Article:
The Behavioural Economist’s Guide to Winning at Valentine’s Day

By Dr Sheheryar Banuri

So it has come to this… Two days to go and you are worried about your Valentine’s Day plans.  You’re not quite certain what you need to plan, and how seriously you need to treat this day.  After all, it is not a holiday, and you might have only been out with your partner on number of dates (where ∈ R).  Should you do anything? How much should you spend (in terms of time, effort, money, or any combination thereof)? Continue reading “The Behavioural Economist’s Guide to Winning at Valentine’s Day”

Reciprocity and the Paradox of Trust in Psychological Game Theory

In a famous paper written in 1982, the American economist George Akerlof argued that employers sometimes pay more than the market wage rate in the expectation that this will induce their workers to be conscientious even when they are not being monitored.

According to the theory of rational choice, this kind of trust relationship is not possible between fully rational individuals. Continue reading “Reciprocity and the Paradox of Trust in Psychological Game Theory”

Super Bowl Economics: Pluralist Economics on ‘Any Given Tuesday’

By Dr Duncan Watson

I’m raging against the dying of the light; multi-tasking to maximise how much I can eek out of the rest of the day. Perusing ‘The Superiority of Economists’ , as I look for astute observations relevant to a rewrite of the latest research paper, I’m also watching the Super Bowl journey of the Los Angeles Rams and New England Patriots. Continue reading “Super Bowl Economics: Pluralist Economics on ‘Any Given Tuesday’”

Thinking Critically about Critical Thinking: The Limits of Orthodox Economics

By Lea Sixtl

The academic discipline is dominated by mainstream economics. Orthodox economics. Is there space for criticism? As it is so strongly encouraged within the academic environment: “Think critically”, they say, but all that is taught is one school of thought. A thought the majority of the crowd accepts, not daring to step outside the box and start criticising the white (wild) west.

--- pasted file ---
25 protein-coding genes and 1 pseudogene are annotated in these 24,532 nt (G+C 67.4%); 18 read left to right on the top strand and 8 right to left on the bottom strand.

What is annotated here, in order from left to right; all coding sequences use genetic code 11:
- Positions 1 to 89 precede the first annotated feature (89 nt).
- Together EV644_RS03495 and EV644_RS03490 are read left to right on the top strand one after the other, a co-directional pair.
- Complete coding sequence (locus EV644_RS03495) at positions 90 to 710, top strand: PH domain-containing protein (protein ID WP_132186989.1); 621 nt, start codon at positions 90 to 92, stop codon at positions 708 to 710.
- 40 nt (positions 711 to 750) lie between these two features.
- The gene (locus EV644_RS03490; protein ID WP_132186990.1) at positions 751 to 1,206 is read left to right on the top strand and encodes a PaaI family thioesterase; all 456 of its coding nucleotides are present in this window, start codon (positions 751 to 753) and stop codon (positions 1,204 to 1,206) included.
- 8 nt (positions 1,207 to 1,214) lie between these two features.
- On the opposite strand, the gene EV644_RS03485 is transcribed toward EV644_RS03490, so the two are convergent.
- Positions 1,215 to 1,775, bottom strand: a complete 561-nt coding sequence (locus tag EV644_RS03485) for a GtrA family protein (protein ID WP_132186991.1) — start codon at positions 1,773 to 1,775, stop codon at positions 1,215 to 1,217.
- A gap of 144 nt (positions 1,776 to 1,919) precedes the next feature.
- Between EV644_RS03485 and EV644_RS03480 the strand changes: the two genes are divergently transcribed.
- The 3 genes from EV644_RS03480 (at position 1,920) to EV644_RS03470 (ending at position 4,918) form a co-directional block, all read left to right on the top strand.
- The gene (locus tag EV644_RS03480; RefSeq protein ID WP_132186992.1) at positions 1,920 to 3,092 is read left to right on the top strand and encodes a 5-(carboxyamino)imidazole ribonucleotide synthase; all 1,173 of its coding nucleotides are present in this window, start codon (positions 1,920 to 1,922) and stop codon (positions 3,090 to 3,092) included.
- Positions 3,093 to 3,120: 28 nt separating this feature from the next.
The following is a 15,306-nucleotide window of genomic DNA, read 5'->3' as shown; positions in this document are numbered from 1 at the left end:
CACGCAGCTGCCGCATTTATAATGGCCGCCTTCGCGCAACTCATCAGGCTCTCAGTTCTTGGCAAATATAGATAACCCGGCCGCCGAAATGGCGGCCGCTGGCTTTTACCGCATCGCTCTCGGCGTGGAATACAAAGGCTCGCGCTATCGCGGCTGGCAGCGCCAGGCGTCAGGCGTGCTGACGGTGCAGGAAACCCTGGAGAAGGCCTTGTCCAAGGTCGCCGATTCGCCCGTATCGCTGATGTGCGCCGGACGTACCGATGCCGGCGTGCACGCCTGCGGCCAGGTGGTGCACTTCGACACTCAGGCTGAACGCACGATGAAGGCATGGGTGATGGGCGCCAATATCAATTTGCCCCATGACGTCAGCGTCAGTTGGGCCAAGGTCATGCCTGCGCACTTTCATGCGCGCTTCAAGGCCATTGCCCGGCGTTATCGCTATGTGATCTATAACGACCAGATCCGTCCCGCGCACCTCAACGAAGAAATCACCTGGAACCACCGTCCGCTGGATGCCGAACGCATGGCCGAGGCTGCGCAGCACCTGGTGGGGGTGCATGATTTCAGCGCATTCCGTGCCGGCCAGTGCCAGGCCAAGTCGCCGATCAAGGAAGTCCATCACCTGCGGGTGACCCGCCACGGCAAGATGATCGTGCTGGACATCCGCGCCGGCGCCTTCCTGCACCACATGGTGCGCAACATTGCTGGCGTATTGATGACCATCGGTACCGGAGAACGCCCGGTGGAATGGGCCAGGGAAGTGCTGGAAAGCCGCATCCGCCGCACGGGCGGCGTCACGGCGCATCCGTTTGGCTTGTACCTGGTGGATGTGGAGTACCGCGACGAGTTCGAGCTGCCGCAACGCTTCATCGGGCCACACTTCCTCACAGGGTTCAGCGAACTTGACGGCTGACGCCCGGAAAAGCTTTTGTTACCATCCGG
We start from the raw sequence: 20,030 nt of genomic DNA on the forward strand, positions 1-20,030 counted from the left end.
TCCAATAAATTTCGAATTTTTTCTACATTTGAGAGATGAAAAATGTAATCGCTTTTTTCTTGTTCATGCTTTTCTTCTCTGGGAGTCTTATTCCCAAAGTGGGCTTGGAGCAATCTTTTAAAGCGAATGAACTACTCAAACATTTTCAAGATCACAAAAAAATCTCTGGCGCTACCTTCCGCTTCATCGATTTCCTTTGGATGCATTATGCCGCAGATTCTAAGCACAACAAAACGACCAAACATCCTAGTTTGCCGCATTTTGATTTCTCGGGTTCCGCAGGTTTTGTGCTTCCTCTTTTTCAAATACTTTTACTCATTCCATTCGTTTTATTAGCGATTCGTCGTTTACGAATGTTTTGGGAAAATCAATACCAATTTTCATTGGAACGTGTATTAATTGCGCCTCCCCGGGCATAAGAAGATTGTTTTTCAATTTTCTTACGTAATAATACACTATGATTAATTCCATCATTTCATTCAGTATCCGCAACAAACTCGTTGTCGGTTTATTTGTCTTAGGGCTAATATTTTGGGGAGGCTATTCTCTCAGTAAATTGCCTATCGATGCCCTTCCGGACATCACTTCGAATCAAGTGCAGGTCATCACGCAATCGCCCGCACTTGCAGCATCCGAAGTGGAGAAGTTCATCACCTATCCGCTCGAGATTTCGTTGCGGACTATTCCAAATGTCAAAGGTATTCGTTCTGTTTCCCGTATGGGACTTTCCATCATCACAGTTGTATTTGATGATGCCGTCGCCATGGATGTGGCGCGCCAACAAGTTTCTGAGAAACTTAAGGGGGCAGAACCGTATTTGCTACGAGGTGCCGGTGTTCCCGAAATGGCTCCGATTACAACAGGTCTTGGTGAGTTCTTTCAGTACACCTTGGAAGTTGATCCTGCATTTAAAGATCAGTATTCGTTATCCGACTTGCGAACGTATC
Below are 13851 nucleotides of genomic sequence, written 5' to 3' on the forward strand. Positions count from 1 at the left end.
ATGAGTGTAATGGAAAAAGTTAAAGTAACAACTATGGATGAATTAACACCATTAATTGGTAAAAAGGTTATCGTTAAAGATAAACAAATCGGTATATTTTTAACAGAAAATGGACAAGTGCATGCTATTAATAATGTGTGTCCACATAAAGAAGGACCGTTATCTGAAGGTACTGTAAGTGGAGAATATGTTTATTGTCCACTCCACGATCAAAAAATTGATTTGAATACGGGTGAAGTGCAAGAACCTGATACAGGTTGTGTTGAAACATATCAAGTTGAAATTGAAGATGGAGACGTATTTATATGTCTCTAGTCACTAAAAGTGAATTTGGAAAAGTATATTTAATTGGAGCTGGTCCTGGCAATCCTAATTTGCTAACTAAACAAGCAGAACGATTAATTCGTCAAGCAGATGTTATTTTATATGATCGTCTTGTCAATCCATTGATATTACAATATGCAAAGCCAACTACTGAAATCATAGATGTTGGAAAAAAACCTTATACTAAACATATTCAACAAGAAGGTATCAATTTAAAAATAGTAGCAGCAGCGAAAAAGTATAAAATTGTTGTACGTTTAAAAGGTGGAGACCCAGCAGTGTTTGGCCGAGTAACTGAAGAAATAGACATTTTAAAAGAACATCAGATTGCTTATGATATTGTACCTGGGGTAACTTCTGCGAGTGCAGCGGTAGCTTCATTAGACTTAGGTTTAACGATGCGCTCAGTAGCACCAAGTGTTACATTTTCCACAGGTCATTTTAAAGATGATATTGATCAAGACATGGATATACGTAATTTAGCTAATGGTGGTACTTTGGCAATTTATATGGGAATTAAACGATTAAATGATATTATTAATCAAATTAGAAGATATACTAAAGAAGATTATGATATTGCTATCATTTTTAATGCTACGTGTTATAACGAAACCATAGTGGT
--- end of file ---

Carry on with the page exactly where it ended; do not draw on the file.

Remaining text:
Continue reading “Thinking Critically about Critical Thinking: The Limits of Orthodox Economics”

Neuroeconomics Soap: How the Christmas Grinch Stole My Equilibrium

By Dr Duncan Watson

“Christmas waves a magic wand over this world, and behold, everything is softer and more beautiful”. I can’t help but be seduced by Norman Peale’s quote. I love Christmas. I spend months collecting presents, planning ahead for the look of surprise and awe on the kid’s faces. I even look forward to consuming the lowly sprout. Continue reading “Neuroeconomics Soap: How the Christmas Grinch Stole My Equilibrium”

A Conversation With… Tata Vareekasem

Economics at UEA has a successful Peer Assisted Learning system (PAL), engineered by our very own Head of School: Emiliya. Reflecting staff-student partnership, we are now looking at widening the scheme to ensure more students can benefit. The School has highly successful student support and continues to find new ways to help students develop and maximise their potential. We asked one of our PAL student mentors, Tata Vareekasem, about his experience after his successful involvement in the National PAL Conference.

Continue reading “A Conversation With… Tata Vareekasem”

Damned Lies, Statistics, and Economics Education: what are economic forecasts, really?

By Dr Fabio Arico

In yesterday’s online edition of BBC News, BBC Business Editor Simon Jack explains what an economic forecast is. The article expands on the heated debate on whether Brexit will make the UK poorer, so it is extremely important that the public is correctly informed about what economic forecasts are. Continue reading “Damned Lies, Statistics, and Economics Education: what are economic forecasts, really?”

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